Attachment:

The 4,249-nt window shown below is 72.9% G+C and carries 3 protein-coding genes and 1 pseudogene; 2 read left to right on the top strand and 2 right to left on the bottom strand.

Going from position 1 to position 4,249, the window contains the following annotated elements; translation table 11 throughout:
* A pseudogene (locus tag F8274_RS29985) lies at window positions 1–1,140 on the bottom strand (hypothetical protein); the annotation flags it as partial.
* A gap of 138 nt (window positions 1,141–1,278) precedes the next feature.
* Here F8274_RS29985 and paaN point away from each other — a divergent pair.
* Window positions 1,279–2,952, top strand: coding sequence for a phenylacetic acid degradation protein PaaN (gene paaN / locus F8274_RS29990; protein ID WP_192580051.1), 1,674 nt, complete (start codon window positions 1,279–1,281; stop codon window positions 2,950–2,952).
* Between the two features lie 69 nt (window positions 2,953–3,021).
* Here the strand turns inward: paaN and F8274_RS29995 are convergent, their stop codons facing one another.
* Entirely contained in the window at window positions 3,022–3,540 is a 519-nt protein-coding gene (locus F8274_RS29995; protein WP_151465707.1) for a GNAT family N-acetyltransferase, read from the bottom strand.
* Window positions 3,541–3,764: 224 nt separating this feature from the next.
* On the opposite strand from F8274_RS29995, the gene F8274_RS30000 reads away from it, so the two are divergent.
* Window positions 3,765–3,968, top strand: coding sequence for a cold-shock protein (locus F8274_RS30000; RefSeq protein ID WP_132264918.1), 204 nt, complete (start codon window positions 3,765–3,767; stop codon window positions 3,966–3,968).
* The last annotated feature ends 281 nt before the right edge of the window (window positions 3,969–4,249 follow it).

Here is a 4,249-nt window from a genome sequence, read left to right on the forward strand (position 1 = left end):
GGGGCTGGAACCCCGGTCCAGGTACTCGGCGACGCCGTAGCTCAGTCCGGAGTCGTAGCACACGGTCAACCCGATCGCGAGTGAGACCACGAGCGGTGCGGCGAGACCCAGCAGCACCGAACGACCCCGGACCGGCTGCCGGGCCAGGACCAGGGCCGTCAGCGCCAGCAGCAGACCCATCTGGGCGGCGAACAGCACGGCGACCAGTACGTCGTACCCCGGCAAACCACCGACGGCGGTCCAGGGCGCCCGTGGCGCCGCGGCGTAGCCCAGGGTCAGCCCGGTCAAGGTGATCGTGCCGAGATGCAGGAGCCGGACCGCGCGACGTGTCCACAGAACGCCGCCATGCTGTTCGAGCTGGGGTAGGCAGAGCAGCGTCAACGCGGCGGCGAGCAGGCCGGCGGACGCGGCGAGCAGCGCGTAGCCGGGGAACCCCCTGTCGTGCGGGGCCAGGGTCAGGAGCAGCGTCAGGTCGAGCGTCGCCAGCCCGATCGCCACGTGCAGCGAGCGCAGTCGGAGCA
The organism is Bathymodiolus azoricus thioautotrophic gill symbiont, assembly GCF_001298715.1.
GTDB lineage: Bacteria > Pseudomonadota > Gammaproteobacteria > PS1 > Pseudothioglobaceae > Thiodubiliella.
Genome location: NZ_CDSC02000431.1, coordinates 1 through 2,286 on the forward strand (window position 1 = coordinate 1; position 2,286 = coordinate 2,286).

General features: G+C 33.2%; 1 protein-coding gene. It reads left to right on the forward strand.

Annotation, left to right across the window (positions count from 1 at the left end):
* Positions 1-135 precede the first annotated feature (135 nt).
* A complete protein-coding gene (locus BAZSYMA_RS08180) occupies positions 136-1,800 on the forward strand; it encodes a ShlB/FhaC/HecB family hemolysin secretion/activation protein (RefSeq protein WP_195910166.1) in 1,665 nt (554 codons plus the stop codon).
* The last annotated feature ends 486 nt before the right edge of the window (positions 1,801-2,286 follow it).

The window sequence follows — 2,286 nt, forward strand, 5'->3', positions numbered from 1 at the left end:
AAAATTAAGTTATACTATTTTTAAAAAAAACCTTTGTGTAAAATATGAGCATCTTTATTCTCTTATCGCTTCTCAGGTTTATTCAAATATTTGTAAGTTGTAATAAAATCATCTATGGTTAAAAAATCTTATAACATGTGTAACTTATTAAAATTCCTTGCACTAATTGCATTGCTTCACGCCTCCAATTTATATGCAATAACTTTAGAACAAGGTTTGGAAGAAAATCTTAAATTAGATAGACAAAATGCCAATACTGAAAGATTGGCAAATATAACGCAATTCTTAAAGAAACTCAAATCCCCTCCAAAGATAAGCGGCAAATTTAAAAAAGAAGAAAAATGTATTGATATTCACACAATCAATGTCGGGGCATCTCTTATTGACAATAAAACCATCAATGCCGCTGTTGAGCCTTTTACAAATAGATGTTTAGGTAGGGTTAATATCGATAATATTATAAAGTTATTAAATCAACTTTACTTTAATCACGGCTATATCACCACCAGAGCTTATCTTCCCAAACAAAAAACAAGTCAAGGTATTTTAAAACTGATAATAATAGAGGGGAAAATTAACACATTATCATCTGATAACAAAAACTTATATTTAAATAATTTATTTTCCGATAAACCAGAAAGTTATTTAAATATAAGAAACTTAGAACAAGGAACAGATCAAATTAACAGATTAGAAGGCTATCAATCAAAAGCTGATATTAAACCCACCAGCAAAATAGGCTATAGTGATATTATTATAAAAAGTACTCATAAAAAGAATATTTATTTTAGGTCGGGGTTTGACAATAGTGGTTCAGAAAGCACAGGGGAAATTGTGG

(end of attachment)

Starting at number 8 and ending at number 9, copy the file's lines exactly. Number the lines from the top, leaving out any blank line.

* Here the strand turns inward: paaN and F8274_RS29995 are convergent, their stop codons facing one another.
* Entirely contained in the window at window positions 3,022–3,540 is a 519-nt protein-coding gene (locus F8274_RS29995; protein WP_151465707.1) for a GNAT family N-acetyltransferase, read from the bottom strand.